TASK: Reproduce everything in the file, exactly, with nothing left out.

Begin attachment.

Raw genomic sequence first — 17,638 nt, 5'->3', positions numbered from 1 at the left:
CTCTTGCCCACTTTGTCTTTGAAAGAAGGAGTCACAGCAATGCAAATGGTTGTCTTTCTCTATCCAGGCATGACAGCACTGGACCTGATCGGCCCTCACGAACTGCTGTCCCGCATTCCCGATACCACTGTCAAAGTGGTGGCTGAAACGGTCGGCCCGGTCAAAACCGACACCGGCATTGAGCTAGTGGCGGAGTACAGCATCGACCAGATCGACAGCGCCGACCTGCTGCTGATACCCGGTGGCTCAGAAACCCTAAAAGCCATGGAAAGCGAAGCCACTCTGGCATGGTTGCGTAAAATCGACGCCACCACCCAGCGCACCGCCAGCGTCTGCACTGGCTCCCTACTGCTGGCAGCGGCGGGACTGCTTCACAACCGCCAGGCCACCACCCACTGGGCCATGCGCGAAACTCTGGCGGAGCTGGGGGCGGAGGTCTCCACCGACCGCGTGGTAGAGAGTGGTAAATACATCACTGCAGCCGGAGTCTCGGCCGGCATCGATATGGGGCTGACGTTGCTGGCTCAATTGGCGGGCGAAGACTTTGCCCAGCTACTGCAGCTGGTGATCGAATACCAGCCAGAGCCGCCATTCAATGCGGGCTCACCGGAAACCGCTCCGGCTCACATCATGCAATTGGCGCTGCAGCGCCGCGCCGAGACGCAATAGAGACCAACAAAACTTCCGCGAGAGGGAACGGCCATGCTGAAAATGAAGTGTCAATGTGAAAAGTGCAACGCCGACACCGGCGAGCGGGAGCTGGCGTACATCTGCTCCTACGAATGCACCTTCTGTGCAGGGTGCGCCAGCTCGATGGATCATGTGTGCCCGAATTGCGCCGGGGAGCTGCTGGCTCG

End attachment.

Raw genomic sequence first — 17,638 nt, 5'->3', positions numbered from 1 at the left:
CTCTTGCCCACTTTGTCTTTGAAAGAAGGAGTCACAGCAATGCAAATGGTTGTCTTTCTCTATCCAGGCATGACAGCACTGGACCTGATCGGCCCTCACGAACTGCTGTCCCGCATTCCCGATACCACTGTCAAAGTGGTGGCTGAAACGGTCGGCCCGGTCAAAACCGACACCGGCATTGAGCTAGTGGCGGAGTACAGCATCGACCAGATCGACAGCGCCGACCTGCTGCTGATACCCGGTGGCTCAGAAACCCTAAAAGCCATGGAAAGCGAAGCCACTCTGGCATGGTTGCGTAAAATCGACGCCACCACCCAGCGCACCGCCAGCGTCTGCACTGGCTCCCTACTGCTGGCAGCGGCGGGACTGCTTCACAACCGCCAGGCCACCACCCACTGGGCCATGCGCGAAACTCTGGCGGAGCTGGGGGCGGAGGTCTCCACCGACCGCGTGGTAGAGAGTGGTAAATACATCACTGCAGCCGGAGTCTCGGCCGGCATCGATATGGGGCTGACGTTGCTGGCTCAATTGGCGGGCGAAGACTTTGCCCAGCTACTGCAGCTGGTGATCGAATACCAGCCAGAGCCGCCATTCAATGCGGGCTCACCGGAAACCGCTCCGGCTCACATCATGCAATTGGCGCTGCAGCGCCGCGCCGAGACGCAATAGAGACCAACAAAACTTCCGCGAGAGGGAACGGCCATGCTGAAAATGAAGTGTCAATGTGAAAAGTGCAACGCCGACACCGGCGAGCGGGAGCTGGCGTACATCTGCTCCTACGAATGCACCTTCTGTGCAGGGTGCGCCAGCTCGATGGATCATGTGTGCCCGAATTGCGCCGGGGAGCTGCTGGCTCG